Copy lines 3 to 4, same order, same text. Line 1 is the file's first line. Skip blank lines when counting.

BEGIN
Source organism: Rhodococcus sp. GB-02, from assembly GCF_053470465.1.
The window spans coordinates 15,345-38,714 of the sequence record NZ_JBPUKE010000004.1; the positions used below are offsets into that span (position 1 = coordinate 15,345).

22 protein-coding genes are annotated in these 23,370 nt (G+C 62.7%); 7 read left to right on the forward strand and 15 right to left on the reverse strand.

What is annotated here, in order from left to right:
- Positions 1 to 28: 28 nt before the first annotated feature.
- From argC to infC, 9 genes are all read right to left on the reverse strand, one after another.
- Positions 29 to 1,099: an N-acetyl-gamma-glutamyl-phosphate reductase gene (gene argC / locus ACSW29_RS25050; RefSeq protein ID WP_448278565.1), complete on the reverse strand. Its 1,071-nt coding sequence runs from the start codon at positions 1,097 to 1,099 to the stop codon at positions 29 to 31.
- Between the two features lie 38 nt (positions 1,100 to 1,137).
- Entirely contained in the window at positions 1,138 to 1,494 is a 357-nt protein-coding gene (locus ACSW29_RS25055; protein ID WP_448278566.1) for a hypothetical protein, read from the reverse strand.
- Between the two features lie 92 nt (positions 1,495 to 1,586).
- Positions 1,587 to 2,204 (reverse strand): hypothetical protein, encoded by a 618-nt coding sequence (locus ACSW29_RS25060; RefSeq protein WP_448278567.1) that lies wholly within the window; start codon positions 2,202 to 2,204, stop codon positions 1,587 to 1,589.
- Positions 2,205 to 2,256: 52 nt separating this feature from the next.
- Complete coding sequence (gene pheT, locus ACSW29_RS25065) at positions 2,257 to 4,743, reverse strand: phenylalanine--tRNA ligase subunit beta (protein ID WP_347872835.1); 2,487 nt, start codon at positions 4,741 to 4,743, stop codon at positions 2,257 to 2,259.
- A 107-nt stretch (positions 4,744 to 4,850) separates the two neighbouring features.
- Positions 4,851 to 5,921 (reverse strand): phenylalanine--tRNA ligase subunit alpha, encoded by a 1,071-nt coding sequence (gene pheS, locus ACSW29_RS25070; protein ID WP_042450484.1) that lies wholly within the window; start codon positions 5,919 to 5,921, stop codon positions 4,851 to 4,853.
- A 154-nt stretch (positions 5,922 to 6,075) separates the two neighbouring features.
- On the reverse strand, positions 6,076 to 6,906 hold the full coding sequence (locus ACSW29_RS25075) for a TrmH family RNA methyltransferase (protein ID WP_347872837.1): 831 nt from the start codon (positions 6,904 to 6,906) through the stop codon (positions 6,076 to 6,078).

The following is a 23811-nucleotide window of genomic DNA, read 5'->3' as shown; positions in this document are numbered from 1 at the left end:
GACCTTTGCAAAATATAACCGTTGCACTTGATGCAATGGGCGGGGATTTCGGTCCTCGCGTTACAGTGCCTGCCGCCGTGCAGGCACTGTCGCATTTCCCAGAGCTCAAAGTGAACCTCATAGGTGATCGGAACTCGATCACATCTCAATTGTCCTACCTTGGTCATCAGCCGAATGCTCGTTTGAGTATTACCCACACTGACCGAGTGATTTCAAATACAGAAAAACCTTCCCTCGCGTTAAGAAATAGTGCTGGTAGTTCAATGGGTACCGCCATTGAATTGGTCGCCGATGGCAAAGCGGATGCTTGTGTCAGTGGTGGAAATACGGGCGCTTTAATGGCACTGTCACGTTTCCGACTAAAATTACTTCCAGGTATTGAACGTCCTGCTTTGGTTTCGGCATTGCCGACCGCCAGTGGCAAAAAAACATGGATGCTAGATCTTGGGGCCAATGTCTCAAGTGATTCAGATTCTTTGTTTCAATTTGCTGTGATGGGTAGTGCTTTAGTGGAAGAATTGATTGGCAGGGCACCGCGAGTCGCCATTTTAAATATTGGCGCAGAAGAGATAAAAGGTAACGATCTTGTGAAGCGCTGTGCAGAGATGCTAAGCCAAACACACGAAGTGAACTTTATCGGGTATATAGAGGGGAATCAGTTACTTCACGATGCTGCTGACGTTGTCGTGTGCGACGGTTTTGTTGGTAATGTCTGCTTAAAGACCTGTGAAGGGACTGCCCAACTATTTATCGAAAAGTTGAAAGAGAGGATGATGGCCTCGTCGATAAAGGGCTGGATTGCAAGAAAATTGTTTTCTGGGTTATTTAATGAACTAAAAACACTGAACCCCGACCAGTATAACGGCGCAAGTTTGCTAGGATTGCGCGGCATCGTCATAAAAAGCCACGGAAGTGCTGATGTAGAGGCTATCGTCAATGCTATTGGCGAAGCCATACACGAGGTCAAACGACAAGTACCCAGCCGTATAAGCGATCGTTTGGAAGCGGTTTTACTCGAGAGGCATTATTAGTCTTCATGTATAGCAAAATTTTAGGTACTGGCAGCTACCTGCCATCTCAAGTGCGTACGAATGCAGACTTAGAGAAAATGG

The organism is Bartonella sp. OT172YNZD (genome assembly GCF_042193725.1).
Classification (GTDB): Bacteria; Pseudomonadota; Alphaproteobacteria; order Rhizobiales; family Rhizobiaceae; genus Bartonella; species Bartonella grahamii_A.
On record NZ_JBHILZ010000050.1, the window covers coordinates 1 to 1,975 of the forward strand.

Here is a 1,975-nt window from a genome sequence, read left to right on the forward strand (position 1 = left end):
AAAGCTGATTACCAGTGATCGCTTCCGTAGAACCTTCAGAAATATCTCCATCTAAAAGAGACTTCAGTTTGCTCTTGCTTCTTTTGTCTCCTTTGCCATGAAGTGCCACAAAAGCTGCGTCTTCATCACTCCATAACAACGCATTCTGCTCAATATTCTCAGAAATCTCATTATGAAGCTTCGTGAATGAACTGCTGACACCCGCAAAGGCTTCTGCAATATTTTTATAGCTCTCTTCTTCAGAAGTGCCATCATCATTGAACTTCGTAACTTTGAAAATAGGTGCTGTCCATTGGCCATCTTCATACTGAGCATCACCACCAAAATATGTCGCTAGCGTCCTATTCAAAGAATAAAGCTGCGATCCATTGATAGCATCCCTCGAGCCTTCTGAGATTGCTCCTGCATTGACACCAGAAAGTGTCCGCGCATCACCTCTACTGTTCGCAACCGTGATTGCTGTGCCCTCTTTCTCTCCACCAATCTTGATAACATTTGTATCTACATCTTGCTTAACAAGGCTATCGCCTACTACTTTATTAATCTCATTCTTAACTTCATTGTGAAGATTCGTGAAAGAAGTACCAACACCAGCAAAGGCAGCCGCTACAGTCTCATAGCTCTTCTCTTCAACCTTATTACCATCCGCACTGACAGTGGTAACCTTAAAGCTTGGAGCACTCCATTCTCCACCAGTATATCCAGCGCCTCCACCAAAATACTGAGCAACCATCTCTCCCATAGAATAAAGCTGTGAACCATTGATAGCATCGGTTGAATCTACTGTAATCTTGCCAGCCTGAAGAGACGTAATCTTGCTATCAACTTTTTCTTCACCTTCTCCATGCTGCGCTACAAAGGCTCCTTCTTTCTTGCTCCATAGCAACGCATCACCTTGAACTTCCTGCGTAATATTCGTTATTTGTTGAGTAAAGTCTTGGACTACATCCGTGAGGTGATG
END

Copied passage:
22 protein-coding genes are annotated in these 23,370 nt (G+C 62.7%); 7 read left to right on the forward strand and 15 right to left on the reverse strand.

What is annotated here, in order from left to right: